Similarity Functions for Classification
Algorithmic Implications
  • Can use non-PSD similarities, no need to
    transform them into PSD functions and plug into
    SVM.

E.g., Liao and Noble, Journal of Computational
Biology
  • Give justification to the following rule
  • Also show that anything learnable with SVM is
    learnable this way!

46
Part IV, A Novel View on Clustering
Balcan-Blum-Vempala, STOC 2008
A General Framework for analyzing clustering
accuracy without strong probabilistic assumptions
47
What if only Unlabeled Examples Available?
sports
fashion
S set of n objects.
documents
9 ground truth clustering.
x, l(x) in 1,,t.
topic
Goal h of low error where
err(h) min?PrxS?(h(x)) ? l(x)
Problem unlabeled data only!
But have a Similarity Function!
48
What if only Unlabeled Examples Available?
sports
fashion
Protocol
9 ground truth clustering for S
The similarity function K has to be related to
the ground-truth.
i.e., each x in S has l(x) in 1,,t.
S, a similarity function K.
Input
Clustering of small error.
Output
(err(h) min?PrxS?(h(x)) ? l(x))
49
What if only Unlabeled Examples Available?
sports
fashion
Fundamental Question
What natural properties on a similarity function
would be sufficient to allow one to cluster well?
50
Contrast with Standard Approaches
Approximation algorithms
Mixture models
Input embedding into Rd
Input graph or embedding into Rd
  • score algs based on apx ratios
  • score algs based on error rate

- analyze algs to optimize various criteria over
edges
  • strong probabilistic assumptions

Clustering Theoretical Frameworks
Discriminative, not generative.
Our Approach
Much better when input graph/ similarity is
based on heuristics.
Balcan-Blum-Vempala, STOC 2008
Input graph or similarity info
E.g., clustering documents by topic, web
search results by category
  • score algs based on error rate
  • no strong probabilistic assumptions

51
Condition that trivially works.
What natural properties on a similarity function
would be sufficient to allow one to cluster well?
sports
fashion
C
C
K(x,y) gt 0 for all x,y, l(x) l(y).K(x,y) lt 0
for all x,y, l(x) ? l(y).
A
A
52
What natural properties on a similarity function
would be sufficient to allow one to cluster well?
All x more similar to all y in own cluster than
any z in any other cluster
Problem same K can satisfy it for two very
different, equally natural clusterings of the
same data!
K(x,x)1
K(x,x)0.5
K(x,x)0
53
Relax Our Goals
1. Produce a hierarchical clustering s.t.
correct answer is approximately some pruning of
it.
54
Relax Our Goals
1. Produce a hierarchical clustering s.t.
correct answer is approximately some pruning of
it.
All topics
sports
fashion
tennis
Lacoste
soccer
Gucci
2. List of clusterings s.t. at least one has
low error.
Tradeoff strength of assumption with size of list.
Obtain a rich, general model.
55
Examples of Properties and Algorithms
Strict Separation Property
All x are more similar to all y in own cluster
than any z in any other cluster
Sufficient for hierarchical clustering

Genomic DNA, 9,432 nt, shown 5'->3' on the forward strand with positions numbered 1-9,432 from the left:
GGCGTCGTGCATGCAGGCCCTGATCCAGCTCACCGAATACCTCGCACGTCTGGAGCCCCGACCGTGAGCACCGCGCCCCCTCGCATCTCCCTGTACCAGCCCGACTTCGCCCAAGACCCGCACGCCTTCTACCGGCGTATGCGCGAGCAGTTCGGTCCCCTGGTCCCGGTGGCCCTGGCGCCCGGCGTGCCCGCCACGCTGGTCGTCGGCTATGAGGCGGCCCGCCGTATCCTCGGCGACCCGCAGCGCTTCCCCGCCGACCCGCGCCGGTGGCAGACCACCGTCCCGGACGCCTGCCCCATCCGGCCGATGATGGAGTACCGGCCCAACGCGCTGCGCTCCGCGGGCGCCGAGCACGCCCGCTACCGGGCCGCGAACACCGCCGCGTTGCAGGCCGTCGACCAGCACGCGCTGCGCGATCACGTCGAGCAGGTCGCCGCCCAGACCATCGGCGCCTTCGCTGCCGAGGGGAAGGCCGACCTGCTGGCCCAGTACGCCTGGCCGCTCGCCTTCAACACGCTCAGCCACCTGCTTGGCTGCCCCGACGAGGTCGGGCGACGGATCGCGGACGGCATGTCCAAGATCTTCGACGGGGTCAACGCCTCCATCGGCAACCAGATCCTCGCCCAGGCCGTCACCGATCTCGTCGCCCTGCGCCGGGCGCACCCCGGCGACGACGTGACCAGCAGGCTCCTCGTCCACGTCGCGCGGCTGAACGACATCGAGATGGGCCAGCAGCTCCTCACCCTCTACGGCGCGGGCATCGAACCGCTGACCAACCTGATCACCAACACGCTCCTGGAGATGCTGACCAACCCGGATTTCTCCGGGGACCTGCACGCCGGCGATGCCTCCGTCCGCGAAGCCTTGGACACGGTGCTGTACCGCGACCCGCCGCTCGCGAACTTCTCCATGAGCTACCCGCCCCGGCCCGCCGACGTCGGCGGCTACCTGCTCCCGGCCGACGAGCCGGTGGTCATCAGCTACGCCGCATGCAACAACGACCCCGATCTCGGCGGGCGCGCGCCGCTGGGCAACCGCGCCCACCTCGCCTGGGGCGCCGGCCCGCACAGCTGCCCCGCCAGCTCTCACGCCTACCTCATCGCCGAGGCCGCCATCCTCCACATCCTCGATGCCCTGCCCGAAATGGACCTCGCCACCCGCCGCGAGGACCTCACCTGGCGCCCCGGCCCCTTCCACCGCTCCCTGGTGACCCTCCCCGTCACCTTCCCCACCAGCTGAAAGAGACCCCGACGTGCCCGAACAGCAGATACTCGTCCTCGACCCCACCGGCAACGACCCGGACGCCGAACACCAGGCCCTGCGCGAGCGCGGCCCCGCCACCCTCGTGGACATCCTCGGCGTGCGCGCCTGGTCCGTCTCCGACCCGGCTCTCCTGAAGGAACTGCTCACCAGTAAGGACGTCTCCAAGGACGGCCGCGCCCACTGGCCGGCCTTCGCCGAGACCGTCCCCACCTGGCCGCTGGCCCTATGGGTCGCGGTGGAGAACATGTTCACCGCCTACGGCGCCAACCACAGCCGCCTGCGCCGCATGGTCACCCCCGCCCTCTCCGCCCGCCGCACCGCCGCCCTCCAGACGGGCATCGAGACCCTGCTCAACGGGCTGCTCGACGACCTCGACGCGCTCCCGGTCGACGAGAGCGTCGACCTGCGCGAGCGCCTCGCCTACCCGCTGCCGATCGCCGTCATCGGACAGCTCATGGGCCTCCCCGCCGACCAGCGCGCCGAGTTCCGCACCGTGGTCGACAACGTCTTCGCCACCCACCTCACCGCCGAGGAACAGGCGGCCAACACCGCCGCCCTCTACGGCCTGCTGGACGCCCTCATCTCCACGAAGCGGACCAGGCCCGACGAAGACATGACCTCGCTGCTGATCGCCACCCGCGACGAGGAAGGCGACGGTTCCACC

(single linkage algorithm)
Stability Property
C
C
For all clusters C, C, for all Aµ C, A µ C,
neither A nor A more attracted to the other
one than to the rest of its own cluster.
A
A
(K(A,A) - average attraction between A and A)
Sufficient for hierarchical clustering
(average linkage algorithm)
56
Examples of Properties and Algorithms
Average Attraction Property
Ex 2 C(x)K(x,x) gt Ex 2 C K(x,x)? (8
C?C(x))
Not sufficient for hierarchical clustering
Can produce a small list of clusterings.
(sampling based algorithm)
Stability of Large Subsets Property
C
C
For all clusters C, C, for all Aµ C, A µ C,
AA sn, neither A nor A more attracted to
the other one than to the rest of its own cluster.
A
A
Sufficient for hierarchical clustering
Find hierarchy using a multi-stage
learning-based algorithm.
57
Stability of Large Subsets Property
C
C
For all C, C, all A ½ C, A µ C,
K(A,C-A) gt K(A,A),
AA sn
A
A
Algorithm
  1. Generate list L of candidate clusters (average
    attraction alg.)

Ensure that any ground-truth cluster is f-close
to one in L.
  1. For every (C, C0) in L s.t. all three parts are
    large

If K(C Å C0, C \ C0) K(C Å C0, C0 \ C),
then throw out C0
Else throw out C.
3) Clean and hook up the surviving clusters
into a tree.
58
Stability of Large Subsets
C
C
For all C, C, all A½C, AµC, AA sn
K(A,C-A) gt K(A,A)?
A
A
If sO(?2/k2), fO(?2 ?/k2), then produce
a tree s.t. the ground-truth is ?-close to a
pruning.
Theorem
59
Similarity Functions for Clustering, Summary
  • Minimal conditions on K to be useful for
    clustering.
  • For robust theory, relax objective hierarchy,
    list.
  • A general model that parallels PAC, SLT, Learning
    with Kernels and Similarity Functions in
    Supervised Classification.

60
Similarity Functions, Overall Summary
Supervised Classification
Unsupervised Learning
First Clustering model for analyzing accuracy
without strong probabilistic assumptions.
Generalize and simplify the existing theory
of Kernels.
Balcan-Blum, ICML 2006
Balcan-Blum-Srebro, COLT 2008
Balcan-Blum-Vempala, STOC 2008
Balcan-Blum-Srebro, MLJ 2008
61
Future Directions
Connections between Computer Science and Economics
Active learning and online learning techniques
for better pricing algorithms and auctions.
New Frameworks and Algorithms for Machine Learning
  • Similarity Functions for Learning and Clustering

Learn a good similarity based on data from
related problems.
Other notions of useful, other types of
feedback.
Other navigational structures e.g., a small DAG.
  • Interactive Learning

62
Thank you !